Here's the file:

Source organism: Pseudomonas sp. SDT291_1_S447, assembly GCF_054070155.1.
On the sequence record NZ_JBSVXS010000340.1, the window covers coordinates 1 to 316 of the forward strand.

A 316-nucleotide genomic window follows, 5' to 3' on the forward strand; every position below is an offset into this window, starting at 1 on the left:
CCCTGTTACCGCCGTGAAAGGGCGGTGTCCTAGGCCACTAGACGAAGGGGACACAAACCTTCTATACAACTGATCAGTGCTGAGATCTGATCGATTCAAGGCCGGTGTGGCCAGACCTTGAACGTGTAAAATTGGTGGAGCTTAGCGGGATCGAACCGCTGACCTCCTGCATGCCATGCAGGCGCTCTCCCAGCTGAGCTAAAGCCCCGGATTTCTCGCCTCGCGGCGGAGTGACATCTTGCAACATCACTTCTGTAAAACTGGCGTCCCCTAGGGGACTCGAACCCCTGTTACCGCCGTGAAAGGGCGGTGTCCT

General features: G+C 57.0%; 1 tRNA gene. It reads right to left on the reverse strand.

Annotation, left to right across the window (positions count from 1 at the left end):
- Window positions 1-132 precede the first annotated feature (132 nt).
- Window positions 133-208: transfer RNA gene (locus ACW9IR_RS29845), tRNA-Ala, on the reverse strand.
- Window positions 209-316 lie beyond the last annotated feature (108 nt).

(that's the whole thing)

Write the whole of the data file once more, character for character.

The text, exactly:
Source organism: Pseudomonas sp. SDT291_1_S447, assembly GCF_054070155.1.
On the sequence record NZ_JBSVXS010000340.1, the window covers coordinates 1 to 316 of the forward strand.

A 316-nucleotide genomic window follows, 5' to 3' on the forward strand; every position below is an offset into this window, starting at 1 on the left:
CCCTGTTACCGCCGTGAAAGGGCGGTGTCCTAGGCCACTAGACGAAGGGGACACAAACCTTCTATACAACTGATCAGTGCTGAGATCTGATCGATTCAAGGCCGGTGTGGCCAGACCTTGAACGTGTAAAATTGGTGGAGCTTAGCGGGATCGAACCGCTGACCTCCTGCATGCCATGCAGGCGCTCTCCCAGCTGAGCTAAAGCCCCGGATTTCTCGCCTCGCGGCGGAGTGACATCTTGCAACATCACTTCTGTAAAACTGGCGTCCCCTAGGGGACTCGAACCCCTGTTACCGCCGTGAAAGGGCGGTGTCCT

General features: G+C 57.0%; 1 tRNA gene. It reads right to left on the reverse strand.

Annotation, left to right across the window (positions count from 1 at the left end):
- Window positions 1-132 precede the first annotated feature (132 nt).
- Window positions 133-208: transfer RNA gene (locus ACW9IR_RS29845), tRNA-Ala, on the reverse strand.
- Window positions 209-316 lie beyond the last annotated feature (108 nt).